Posted by: David | April 8, 2008

Christianity and Crime

Foxnews reports that a sophomore at a California high school is suing his history teacher for anti-Christian statements made in class. The teacher told his students that those who look at things from a Christian perspective (through “Jesus glasses”) distort truth, and he implied that Christianity is linked to higher crime rates. The student brought a recorder to class as an aid and recorded the following comment:

What country has the highest murder rate? The South! What part of the country has the highest rape rate? The South! What part of the country has the highest rate of church attendance? The South!

Now, I do not think there is a real basis for a lawsuit here, but these comments are irresponsible and misleading, and the teacher ought to be reprimanded by his school, in my opinion. The statement also demonstrates terrible logic. Consider this:

A is B. (The South is high in crime.)

A is also C.  (The South has a high rate of church attendance.)

Therefore, C  causes B.  (Therefore, high church attendance causes crime.)

You could just as easily say that Detroit is in the North, which does not have as high a rate of church attendance as the South. Detroit has also been suffering economically for some time now. Therefore, lack of church attendance results in a poor economy.

I would be willing to bet that this teacher got his ideas from atheist Sam Harris, who makes a similar claim in The God Delusion. Harris points to a study that showed that 76 percent of the most violent cities are in Republican (i.e., “Christian”) states, while 62 percent of the least violent cities are in Democratic (i.e., “secular”) states. Never mind that most major cities in the United States are Democratic[1]. (Think New Orleans.) Both the Californian teacher and Harris fail to realize that the causes of crime run much deeper than politics. “The difference is cultural,” writes David Marshall in The Truth Behind the New Atheism. It is “the difference between the breakdown of extroverted cultures and the slower breakdown of more introverted cultures. Half of all murders in America are committed by blacks, mostly young and male. Northern Europeans are more inclined to self-murder. (The suicide rate in Europe, especially Scandinavia, is thus the mirror image of the murder rate in America.)”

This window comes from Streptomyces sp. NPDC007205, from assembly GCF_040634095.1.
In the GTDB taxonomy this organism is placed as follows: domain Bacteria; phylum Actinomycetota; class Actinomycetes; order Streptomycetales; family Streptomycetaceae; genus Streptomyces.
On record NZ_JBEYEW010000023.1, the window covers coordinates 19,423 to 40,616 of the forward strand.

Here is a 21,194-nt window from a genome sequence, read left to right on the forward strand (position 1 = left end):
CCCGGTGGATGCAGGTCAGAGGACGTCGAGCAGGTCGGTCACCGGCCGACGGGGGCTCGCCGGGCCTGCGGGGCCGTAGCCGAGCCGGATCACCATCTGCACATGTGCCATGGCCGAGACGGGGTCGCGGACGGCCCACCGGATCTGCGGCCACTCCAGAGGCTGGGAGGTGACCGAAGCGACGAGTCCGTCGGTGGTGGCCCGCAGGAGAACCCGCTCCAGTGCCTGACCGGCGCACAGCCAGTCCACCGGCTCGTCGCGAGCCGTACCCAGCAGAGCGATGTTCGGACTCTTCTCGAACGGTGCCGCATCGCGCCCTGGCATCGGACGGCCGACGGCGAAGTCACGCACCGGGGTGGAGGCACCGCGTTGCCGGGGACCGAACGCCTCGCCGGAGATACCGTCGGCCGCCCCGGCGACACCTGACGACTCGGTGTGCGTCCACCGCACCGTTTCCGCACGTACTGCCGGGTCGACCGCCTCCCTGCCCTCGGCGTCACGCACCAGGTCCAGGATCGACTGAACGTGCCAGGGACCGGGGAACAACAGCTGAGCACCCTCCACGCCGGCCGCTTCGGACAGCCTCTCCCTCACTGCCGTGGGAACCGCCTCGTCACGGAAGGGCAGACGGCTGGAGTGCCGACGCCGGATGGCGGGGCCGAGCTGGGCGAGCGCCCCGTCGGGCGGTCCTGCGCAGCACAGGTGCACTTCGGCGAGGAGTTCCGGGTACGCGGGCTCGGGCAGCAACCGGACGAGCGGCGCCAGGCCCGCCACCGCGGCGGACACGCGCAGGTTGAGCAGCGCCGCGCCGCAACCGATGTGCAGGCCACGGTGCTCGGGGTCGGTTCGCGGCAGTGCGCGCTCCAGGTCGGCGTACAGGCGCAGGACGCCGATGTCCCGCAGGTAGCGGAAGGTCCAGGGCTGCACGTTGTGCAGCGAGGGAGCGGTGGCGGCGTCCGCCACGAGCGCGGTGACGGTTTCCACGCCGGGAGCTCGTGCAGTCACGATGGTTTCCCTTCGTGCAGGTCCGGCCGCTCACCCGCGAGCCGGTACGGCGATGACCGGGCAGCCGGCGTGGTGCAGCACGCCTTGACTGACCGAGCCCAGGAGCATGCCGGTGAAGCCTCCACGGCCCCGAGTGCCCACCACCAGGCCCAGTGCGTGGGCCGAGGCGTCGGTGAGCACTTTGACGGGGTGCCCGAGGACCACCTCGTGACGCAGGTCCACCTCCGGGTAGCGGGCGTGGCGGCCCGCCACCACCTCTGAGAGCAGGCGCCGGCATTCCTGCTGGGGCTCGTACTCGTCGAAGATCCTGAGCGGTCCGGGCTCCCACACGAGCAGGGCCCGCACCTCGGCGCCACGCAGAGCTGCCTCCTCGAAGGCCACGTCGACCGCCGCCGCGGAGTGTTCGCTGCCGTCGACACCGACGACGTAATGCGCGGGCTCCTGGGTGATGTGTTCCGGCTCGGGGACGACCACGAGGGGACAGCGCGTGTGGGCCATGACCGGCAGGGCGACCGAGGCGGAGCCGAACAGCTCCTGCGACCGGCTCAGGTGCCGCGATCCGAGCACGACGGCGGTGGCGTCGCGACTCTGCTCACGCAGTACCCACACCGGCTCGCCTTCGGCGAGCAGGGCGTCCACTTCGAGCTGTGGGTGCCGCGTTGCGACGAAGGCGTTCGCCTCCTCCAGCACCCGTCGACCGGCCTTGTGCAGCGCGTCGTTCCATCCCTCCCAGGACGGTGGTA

Marshall goes on to say wryly, “I don’t deny, however, that there can be a relationship between Christian faith and crime. I’ve met many former criminals who became Christians because of the desperation engendered by drug addiction. I’ve known ex-gangsters who started large churches in neighborhoods where Christians are rare.” Marshall then adds some citations of his own to show that his experience is not abnormal. One study found that “church-going cut crime and other risks among young black males in poor inner-city neighborhoods by 50 percent. Felons who attend Prison Fellowship Bible studies…are two-thirds less likely to reoffend.” Don’t forget about giving among United States and European Christians:  others simply cannot compete in charity.

Hints that Christianity causes crime are ignorant and should never go unchallenged. The Church is doing too much in the name of the King of Love for us to let others slander her.


[1] David Marshall prints these statistics in his book The Truth Behind the New Atheism, which I just recently finished reading.



  1. I know but it takes sooo much effort to rebut every ignorant comment. Even when atheists are shown and admit where they are wrong, they never, ever share that info with other atheists and often they just go on and repeat the same lies over and over again.

  2. Keep fighting, Makarios. Thanks for the comment.

  3. David, there is more than a colorable argument that the CA high school is violating the 1st Amendment. The court is the one who determines the viability of such a suit. Of course, appellate courts are there to insure whether such a determination is proper.

  4. Sure. I know it’s a matter for the courts. I was just giving my thoughts on whether there was a real case.

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